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Thursday, December 1, 2011

When I Say "Feed Your Baby," Do You See a Bottle?

This post is part of the Breastfeeding Blog Hop hosted by Life with Levi, and co-hosted by The Slacker Mom, and Diary of a Devil Dog Wife. Visit the links below and link up your own story or leave a comment!

This week’s theme is unkind words or hurtful comments about breastfeeding. In Marah’s post at Diary of a Devil Dog Wife, she asks why can’t breastfeeding just be normal? That’s my gripe with the whole feeding-your-baby thing too. I’ve never really had any hurtful comments, but when I say “feed your baby,” do you picture bottles or do you picture a woman nursing? Honestly, even for me it’s 50/50. I would love to say that as a self-proclaimed lactivist who has breastfed two children, I don’t picture a bottle when someone mentions feeding a baby. But that’s not always the case. Bottles have become a symbol that represents everything baby. How many logos, signs, and ads have you seen for baby products or services that use a bottle?

Why is that?

When a baby is first born, most people breastfeed. In fact, according to the Centers of Disease Control (CDC), in the U.S., 74.9% of infants are breastfed at some point. The assumption is that it’s when they are first born. However, only 35% are still exclusively breastfed at three months, and 44.3% are still breastfed (with or without supplementation or solids) at six months.

I guess that’s the answer. Most people supplement or stop breastfeeding altogether. Almost 25% of babies are given formula before they are two days old. Baby T was—without my permission, either. His respirations were high in his first few days, and the nurses were afraid he would aspirate fluid if he breastfed, so they gave him formula through a feeding tube, then came and told me. I was irate. I immediately demanded a pump and pumped colostrum every 2 hours so I could feed my baby what he really needed to support his health and immune system.

Things are slowly changing, though. On the CDC website, it states that:
“Improving the health of mothers and their children is a primary goal of the Centers for Disease Control and Prevention (CDC). Protecting, promoting, and supporting breastfeeding, with its many known benefits for infants, children, and mothers, is a key strategy toward this goal.”

Some people are turned off by so-called lactivists. But lactivists aren’t a bunch of hippies touting that “breast is best.” Lactivism doesn’t (or shouldn’t) involve making people feel inferior if they don’t breastfeed. It should simply involve supporting and promoting what’s best for the health of our population.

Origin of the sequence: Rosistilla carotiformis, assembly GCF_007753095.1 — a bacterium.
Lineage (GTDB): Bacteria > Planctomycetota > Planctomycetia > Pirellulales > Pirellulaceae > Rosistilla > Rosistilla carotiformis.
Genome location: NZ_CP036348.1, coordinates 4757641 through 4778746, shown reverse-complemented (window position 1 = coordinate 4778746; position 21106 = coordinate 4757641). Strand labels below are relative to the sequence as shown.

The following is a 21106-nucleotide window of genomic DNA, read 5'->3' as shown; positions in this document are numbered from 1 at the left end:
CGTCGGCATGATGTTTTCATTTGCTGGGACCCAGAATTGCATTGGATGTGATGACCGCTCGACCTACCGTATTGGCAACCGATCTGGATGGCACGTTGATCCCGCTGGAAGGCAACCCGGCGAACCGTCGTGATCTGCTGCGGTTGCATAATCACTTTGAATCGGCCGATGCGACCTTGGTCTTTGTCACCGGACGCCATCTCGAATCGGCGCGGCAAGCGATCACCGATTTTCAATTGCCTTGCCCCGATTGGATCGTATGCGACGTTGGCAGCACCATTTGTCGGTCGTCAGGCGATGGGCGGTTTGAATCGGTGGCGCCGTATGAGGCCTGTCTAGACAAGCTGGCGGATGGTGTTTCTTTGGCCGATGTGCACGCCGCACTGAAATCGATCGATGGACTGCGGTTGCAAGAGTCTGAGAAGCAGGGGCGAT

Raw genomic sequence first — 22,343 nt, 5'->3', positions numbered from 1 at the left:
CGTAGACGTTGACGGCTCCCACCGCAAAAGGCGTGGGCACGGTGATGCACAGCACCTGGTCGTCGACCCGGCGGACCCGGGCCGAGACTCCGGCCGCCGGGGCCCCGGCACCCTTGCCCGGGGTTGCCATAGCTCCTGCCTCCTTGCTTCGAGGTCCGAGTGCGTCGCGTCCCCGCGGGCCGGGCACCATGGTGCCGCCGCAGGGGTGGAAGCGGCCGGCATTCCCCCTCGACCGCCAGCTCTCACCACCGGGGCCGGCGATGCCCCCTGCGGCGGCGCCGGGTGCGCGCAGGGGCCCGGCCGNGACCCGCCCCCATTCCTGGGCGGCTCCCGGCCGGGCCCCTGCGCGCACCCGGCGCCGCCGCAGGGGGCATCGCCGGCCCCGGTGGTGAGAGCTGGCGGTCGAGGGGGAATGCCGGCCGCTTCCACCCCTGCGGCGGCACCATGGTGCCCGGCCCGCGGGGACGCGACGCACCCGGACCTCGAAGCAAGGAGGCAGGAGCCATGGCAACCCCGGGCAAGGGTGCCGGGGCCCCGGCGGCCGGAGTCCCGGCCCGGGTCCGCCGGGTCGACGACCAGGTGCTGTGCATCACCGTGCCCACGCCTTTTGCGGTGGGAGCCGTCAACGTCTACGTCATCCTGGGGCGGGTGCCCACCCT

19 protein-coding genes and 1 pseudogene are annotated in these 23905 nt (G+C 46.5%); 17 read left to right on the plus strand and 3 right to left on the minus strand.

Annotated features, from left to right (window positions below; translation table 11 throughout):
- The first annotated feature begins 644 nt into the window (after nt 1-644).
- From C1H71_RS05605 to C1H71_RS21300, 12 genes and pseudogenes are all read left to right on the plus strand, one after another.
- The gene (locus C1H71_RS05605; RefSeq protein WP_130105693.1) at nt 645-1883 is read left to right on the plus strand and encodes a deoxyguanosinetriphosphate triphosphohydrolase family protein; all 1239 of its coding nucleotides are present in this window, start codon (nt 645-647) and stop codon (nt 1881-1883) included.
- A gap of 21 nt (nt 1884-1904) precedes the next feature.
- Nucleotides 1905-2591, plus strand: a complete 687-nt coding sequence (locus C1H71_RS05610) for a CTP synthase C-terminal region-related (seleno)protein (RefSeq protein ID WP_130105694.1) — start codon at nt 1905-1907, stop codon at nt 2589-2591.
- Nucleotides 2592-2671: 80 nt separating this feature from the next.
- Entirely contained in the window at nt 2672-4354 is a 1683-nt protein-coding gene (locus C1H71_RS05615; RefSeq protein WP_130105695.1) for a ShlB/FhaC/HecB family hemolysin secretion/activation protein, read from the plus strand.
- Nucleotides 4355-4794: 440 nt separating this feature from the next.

The CDC’s tag line is: “CDC 24/7: Saving Lives. Protecting People. Saving Money Through Prevention.” The CDC is committed to helping people get and stay healthy. In my opinion, it’s an organization that provides objective information about everything from diseases to vaccines. Hopefully this kind of objective awareness will help more people to breastfeed their babies, making breastfeeding the norm and making bottles the exception.


Jacqui @ The Breastfeeding Blog said... Best Blogger Tips

Great post! I really agree with the part about Lactivists taking on a supportive role. So many view us as extremists who think that any mother who has given her child a drop of formula is in the wrong - i thinks that this is rarely the truth. Really we just want breastfeeding education to be widespread so that we don't have to work our butts off for the public to view breastfeeding as what it is - NORMAL!

Jen - Life With Levi said... Best Blogger Tips

Wow. I'm actually super surprised at the stats for breastfeeding (even with supplementing) at 6 months. I thought it was a lot lower here in the US.

You already know how I see feeding - for me it involved breastmilk and a bottle. Here's my confession, though - I felt the need to point out to others that I was giving my child breast milk, not formula, if I was out feeding him in public. I don't mean shouting it out, but if I was talking to someone, I'd find a way to work it into the conversation. I was proud of breastfeeding and wanted people to know that a bottle didn't necessarily mean formula.

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